One of the bugbears of all Almanack editors is that deadlines mean that anything happening in the early part of the year of publication can only be briefly reported. As Bodyline erupted, the editor coiuld only write (after the third Test) that England were ahead in the series. "The public in Australia appear to be getting very excited about the fast bowling of some of the Englishmen," he wrote, "and what is variously known as the leg theory, shock tactics and body-line methods." As befits an English publication, for the third year running dreadful weather dominated the editor's mind as he bemoaned the endless "delays, interruptions and abandonments" which left many counties struggling for survival. Some experimented with early and late starts to appeal to the public, but the public made their feelings known by leaving at the usual finishing time of six o'clock: "The average London spectator had obviously made up his mind to spend the evening elsewhere than Lord's or The Oval."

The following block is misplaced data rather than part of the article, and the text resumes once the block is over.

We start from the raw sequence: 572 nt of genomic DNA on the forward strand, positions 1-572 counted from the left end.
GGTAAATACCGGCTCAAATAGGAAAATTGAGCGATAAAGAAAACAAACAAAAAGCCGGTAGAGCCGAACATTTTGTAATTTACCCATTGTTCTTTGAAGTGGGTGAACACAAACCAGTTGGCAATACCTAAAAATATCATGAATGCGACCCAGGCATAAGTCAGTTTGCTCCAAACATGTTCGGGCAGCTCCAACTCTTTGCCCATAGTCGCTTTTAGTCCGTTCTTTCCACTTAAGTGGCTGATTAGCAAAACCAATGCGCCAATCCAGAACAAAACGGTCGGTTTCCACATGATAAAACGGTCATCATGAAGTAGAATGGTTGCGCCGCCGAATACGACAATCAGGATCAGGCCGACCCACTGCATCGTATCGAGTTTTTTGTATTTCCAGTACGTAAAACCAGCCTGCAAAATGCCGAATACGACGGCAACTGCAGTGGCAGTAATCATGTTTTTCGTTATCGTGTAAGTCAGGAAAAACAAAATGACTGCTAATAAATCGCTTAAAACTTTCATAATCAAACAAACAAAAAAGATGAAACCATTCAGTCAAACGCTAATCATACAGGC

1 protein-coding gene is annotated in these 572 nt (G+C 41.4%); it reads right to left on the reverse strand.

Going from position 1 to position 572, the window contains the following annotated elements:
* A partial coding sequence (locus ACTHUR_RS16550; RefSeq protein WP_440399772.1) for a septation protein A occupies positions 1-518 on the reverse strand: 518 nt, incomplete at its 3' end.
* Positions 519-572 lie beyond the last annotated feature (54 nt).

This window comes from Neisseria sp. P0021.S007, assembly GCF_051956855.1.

Editor C Stewart Caine
Pages 1031
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Almanack essays

Notes by the Editor

Body-line methods, 1933

F. S. Ashley-Cooper

Obituary, 1933

The late Lord Harris

Memories of a great friend, 1933

The umpire's point of view

Some experiences and suggestions, 1933

Series included

The All India team in England 1932

Report | Matches

The South African team in Australia and New Zealand 1931-32.

Report | Matches